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Silver Lake-Seaquest Loop Hike

From Oregon Hikers Field Guide

Boardwalk, Silver Lake Wetland Haven (bobcat)
View to the Visitor Center, Silver Lake Wetland Haven (bobcat)
The tunnel under Highway 504 leading to Seaquest State Park (bobcat)
Service road in Seaquest State Park (bobcat)
Big Douglas-fir, Seaquest State Park (bobcat)
Silver Lake Wetland Loop in red; suggested Seaquest State Park loop in yellow (not a GPS track) (bobcat) Courtesy: Google Maps
  • Start point: Silver Lake TrailheadRoad.JPG
  • End point: Stankey Creek Tributary Crossing
  • Trail Log:
  • Hike Type: Two loops
  • Distance: 4.5 miles
  • High point: 650 feet
  • Elevation gain: 530 feet
  • Difficulty: Easy
  • Seasons: Year round
  • Family Friendly: Yes
  • Backpackable: No
  • Crowded: No

Contents

Hike Description

Five miles east of I-5, the Mount St. Helens Visitor Center at Silver Lake saw millions of visitors when it opened in 1987. However, when the Coldwater and Johnston Ridge Visitor Centers were completed, attendance dwindled and, in 2000, the award-winning building was transferred from federal to state jurisdiction. The one-mile wetland trail here crosses the marshy fringes of Silver Lake and offers views to Mount Saint Helens. If a visit to the exhibits inside the Center and this short loop are not enough, you can walk to Seaquest State Park (or drive to the Seaquest State Park Trailhead in the day-use area), and do a longer loop through the wooded property, which harbors mixed coniferous-deciduous forest, some mossy Douglas-fir plantations, and a surprising number of large, old growth Douglas-firs. The campground here is open all year, but trails are muddy in the wet season, so come prepared. Seaquest State Park comprises 300 acres, of which 154 acres was the homestead property of the Seaquest family that was deeded to the state in 1948. The additional acreage was purchased in 1978 and 1981.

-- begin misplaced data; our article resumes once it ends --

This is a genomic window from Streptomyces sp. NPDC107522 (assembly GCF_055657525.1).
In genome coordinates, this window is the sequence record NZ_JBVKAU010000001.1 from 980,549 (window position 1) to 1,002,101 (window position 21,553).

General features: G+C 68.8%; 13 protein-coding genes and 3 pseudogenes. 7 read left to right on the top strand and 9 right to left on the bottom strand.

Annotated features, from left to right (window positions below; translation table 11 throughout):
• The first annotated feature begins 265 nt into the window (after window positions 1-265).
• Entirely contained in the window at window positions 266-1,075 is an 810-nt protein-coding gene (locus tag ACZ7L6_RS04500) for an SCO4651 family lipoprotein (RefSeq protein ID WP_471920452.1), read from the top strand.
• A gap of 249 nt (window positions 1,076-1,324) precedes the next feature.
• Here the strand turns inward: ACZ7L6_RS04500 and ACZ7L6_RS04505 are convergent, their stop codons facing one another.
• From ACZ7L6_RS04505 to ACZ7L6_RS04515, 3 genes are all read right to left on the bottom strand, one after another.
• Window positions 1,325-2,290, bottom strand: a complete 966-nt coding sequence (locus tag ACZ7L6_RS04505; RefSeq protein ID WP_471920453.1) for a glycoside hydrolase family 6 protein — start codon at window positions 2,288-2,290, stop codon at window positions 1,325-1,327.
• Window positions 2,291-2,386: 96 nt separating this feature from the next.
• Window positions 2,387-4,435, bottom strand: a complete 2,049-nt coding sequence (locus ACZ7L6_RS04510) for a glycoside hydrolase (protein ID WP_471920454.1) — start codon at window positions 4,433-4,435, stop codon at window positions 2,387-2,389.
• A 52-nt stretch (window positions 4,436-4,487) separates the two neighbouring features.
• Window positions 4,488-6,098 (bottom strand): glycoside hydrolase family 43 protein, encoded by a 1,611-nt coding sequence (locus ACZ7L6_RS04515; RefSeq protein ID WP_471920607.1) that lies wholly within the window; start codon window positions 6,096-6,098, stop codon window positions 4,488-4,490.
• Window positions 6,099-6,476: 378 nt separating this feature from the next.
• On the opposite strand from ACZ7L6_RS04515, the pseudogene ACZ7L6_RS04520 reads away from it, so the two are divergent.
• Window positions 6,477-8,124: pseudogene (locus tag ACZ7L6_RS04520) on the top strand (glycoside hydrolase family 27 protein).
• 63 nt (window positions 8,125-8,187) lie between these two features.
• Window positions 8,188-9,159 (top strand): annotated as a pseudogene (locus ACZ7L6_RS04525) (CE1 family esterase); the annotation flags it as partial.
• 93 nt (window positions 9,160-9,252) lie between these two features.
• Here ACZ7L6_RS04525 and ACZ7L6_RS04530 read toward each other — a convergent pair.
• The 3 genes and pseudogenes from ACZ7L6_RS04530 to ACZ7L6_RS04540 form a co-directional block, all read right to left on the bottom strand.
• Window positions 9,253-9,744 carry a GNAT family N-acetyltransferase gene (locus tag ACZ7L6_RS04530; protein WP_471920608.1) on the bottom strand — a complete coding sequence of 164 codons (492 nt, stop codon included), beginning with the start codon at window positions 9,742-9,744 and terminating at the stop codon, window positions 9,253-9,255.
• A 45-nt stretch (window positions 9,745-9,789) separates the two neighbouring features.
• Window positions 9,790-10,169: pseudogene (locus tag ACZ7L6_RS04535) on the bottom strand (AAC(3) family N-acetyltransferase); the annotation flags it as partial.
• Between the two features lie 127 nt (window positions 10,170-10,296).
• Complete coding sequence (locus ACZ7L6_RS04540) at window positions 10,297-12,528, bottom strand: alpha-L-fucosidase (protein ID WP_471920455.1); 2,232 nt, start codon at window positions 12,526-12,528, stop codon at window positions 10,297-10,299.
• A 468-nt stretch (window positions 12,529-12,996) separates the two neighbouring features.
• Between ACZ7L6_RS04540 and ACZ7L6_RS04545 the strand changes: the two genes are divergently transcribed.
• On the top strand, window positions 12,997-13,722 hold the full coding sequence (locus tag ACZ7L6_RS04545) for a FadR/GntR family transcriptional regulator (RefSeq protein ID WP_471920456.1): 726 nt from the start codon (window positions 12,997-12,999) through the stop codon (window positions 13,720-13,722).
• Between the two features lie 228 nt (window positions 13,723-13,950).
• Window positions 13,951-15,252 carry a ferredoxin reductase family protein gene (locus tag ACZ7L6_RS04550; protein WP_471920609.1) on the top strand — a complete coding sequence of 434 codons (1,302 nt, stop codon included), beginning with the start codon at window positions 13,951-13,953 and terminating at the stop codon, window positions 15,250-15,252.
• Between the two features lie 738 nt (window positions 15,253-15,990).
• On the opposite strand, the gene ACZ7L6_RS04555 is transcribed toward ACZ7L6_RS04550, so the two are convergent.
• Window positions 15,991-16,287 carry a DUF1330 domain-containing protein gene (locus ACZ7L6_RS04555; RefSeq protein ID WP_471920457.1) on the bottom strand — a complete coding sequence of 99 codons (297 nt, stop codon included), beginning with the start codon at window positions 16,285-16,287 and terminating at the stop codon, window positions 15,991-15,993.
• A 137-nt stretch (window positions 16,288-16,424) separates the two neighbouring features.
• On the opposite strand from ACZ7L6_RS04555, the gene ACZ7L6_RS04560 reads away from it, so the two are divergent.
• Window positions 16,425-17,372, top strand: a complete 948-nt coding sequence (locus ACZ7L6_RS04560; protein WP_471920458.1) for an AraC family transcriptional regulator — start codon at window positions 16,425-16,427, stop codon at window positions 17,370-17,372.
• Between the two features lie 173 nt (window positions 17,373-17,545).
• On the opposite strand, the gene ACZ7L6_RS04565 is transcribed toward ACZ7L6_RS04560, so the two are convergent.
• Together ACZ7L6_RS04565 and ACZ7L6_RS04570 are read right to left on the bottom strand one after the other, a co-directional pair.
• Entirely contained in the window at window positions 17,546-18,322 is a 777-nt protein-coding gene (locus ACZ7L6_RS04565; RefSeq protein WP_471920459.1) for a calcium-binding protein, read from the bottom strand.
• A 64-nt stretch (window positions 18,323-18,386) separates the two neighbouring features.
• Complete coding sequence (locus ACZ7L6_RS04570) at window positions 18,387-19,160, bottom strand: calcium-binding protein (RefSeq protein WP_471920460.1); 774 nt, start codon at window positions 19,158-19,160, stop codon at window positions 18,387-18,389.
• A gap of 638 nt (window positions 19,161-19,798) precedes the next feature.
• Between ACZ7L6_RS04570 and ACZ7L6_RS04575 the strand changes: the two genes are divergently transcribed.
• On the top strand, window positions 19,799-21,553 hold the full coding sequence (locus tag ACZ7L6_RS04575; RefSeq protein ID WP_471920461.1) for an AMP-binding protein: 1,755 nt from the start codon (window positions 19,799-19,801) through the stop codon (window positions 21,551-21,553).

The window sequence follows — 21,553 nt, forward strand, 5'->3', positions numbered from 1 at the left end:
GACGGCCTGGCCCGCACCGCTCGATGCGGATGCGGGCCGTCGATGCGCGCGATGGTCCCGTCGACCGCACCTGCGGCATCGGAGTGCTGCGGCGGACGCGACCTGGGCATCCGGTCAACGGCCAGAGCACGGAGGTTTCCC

• Silver Lake Wetland Haven Trail: 1.0 mile loop
  • Seaquest State Park: 2.9 mile loop
  • Connector trail between the two: 0.6 miles round-trip


Walk to the Visitor Center and take the universal access trail that switchbacks to your left. First, you’ll see an information kiosk for the Silver Lake Wetland Haven Trail. Go left at a junction where you’ll see a large Douglas-fir stump. Walk the gravel path under big-leaf maples, vine maples, Oregon ash, and red osier dogwood. Pass short tie trails to the parking lots. Across the last parking lot, you’ll see the pedestrian tunnel that leads under the highway to Seaquest State Park, the second loop described here. Reach a boardwalk going across a shallow expanse of water dotted with water lilies, and then pass a memorial panel commemorating the 57 people who died as a result of Mount Saint Helens’ May 18th, 1980, eruption. There is a view of the mountain from this spot.

Come to the end of the boardwalk where it meets an early 20th century logging railroad grade that crosses the marsh. Look for the arrow-shaped leaves of wapato, a Native American staple plant, in the shallows. The expanse of Silver Lake, the largest natural lake in this part of Washington, forms the foreground to another view of distant Mount Saint Helens. Now walk down a corridor of spiraea, wild rose, and willow. At breaks in the foliage, look for coots, mergansers, geese, and muskrats. A boardwalk takes you back to the mainland across a swampland of spiraea and sedge. Listen for marsh wrens and red-winged blackbirds in this area. Head around the Visitor Center and go right at the parking area for the next leg of the hike.

Walk east to the last parking lot, and go left through a tunnel that crosses under Highway 504. Follow the path to the entrance road to Seaquest State Park. A hiker sign indicates a trail rising to the left of the entrance road. Walk up the gentle slope under tall Douglas-firs with an understory of salal, sword fern, and Oregon grape. See campsites to your left, and head across them if they are not occupied (Otherwise, walk up to the campground loop road and go left). Pass some restrooms on your right and walk up to a Stop sign. Go left here on the main campground loop and then go left again for Sites T1 – T16.